Writer: David Hine
Artist: Roy Allen Martinez
Publisher: Marvel Comics
And the winner of this month's "You Gotta Be Kidding Me" award is... David Hine! Come on down!
I'm going to get my primary criticism out of the way right now: there's something rather sleazy about ending a Decimation story with a lead-in to Civil War. It's bad enough that the Decimation itself was apparently so contrived that none of the core books' writers wanted to deal with it, thus relegating supposedly-crucial plot developments to various mini-series. But to spend five or six issues on these stories, and then fail to provide an ending?! I bloody well think not.
Son of M was the second Decimation mini-series written by David Hine, the first being The 198. Unfortunately, while the two were decidedly different in terms of premise and characters, the one thing they have in common is a complete lack of closure - they might as well have stamped "To be continued in CIVIL WAR #1!" on the last panel.
The problem here is that Marvel is using David Hine as a go-to guy. He's the one they wheel in when no one else wants to deal with fallout from the latest Event du jour. Sometimes he'll use the opportunity to continue his own work - The 198 was really a thinly-disguised sequel to the cancelled District X - but here, his story loses any and all individual identity by virtue of being patched together from loose crossover threads. Son of M begins with Spider-Man, of all characters, recuperating from his experiences during House of M. And it ends with the Inhumans declaring war on America at the drop of a pin.
To be fair, Hine does concentrate on Pietro to an extent, but it's very ambiguous as to how we're supposed to perceive him. On the one hand, we know all about his Daddy issues and his estranged family and the Wanda thing, and obviously we're supposed to sympathize with what he's trying to do, to see his actions as an attempt at redemption. Except this last issue makes it clear, in no uncertain terms, that Pietro's mission is futile, doomed to failure, and he's getting pretty psychotic about it anyway. We're supposed to cheer for him?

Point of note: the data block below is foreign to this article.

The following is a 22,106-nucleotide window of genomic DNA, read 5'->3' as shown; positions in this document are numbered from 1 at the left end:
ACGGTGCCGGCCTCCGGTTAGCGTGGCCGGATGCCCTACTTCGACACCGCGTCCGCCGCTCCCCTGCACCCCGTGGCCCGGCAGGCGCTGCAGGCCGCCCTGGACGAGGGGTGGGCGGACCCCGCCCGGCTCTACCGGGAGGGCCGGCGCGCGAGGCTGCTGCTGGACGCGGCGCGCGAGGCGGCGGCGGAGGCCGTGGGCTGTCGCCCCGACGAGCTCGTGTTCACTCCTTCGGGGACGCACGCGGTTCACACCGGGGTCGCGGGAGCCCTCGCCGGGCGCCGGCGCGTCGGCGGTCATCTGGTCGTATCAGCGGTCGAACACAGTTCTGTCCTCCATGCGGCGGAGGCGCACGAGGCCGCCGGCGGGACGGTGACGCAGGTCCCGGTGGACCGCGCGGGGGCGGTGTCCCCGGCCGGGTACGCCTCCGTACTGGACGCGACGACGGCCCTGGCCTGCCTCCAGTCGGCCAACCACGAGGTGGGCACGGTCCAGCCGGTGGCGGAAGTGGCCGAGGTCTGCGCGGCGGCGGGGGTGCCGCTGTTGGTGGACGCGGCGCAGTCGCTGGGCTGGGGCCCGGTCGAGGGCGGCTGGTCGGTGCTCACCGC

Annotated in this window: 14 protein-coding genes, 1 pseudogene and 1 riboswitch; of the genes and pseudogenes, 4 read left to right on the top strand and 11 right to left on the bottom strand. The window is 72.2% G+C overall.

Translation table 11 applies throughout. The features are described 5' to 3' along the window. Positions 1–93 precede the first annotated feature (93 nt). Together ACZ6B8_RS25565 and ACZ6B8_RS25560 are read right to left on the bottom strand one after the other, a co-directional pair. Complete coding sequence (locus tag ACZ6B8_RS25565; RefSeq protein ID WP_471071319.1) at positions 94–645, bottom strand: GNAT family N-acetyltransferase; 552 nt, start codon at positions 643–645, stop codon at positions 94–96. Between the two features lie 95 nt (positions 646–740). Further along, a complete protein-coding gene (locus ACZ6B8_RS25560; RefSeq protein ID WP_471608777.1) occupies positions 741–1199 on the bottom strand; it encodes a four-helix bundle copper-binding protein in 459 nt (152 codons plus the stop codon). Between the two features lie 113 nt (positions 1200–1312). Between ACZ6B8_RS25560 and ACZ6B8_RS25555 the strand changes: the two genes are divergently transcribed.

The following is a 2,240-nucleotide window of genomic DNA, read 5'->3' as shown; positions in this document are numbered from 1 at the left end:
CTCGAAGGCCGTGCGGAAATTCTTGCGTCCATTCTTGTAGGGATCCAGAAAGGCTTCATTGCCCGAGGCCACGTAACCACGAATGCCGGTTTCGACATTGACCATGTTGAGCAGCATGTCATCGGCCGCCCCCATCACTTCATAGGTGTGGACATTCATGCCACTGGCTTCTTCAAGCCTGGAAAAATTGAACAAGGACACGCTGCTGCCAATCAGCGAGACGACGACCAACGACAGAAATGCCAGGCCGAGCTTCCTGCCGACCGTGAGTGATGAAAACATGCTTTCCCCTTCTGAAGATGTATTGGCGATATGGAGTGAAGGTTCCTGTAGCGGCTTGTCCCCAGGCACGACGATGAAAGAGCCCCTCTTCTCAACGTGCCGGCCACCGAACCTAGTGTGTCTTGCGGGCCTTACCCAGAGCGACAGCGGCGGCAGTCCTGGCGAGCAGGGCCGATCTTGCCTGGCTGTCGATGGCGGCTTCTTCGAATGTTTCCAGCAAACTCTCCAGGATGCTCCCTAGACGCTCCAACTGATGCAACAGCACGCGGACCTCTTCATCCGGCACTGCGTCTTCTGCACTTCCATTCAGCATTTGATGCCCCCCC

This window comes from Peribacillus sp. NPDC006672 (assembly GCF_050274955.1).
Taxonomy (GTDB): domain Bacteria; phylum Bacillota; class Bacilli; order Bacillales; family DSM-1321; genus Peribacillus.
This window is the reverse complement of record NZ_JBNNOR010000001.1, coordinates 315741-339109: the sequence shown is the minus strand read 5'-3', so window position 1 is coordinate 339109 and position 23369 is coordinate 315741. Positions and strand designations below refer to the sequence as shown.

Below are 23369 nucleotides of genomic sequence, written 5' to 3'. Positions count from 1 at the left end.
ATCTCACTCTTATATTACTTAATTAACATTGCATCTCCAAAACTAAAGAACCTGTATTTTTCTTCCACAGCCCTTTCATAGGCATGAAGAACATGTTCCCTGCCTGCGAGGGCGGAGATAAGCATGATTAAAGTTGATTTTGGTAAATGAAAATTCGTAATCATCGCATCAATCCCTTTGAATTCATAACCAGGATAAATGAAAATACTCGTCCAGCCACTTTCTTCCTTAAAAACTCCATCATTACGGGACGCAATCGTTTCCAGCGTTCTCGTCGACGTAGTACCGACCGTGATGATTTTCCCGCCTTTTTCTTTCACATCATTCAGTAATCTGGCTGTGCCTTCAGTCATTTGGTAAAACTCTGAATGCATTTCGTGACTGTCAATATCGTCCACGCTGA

I'm giving this book three bullets in recognition of the fact that Hine's writing is actually very strong - he certainly has a firm grasp of Pietro's character. This issue falters solely due to editorial mandates; had there been no cause for a flimsy last-moment conflict between the Inhumans and America, and had Hine not been required to set Pietro up for imminent appearances in X-Factor and (one assumes) Civil War, it likely would have wrapped up properly, or at least more cohesively. As it stands, the final issue of Son of M collapses under the weight of its own relevance to other impending crossovers, and matters more for how it affects the Marvel Universe than for how it affects the individuals within it.
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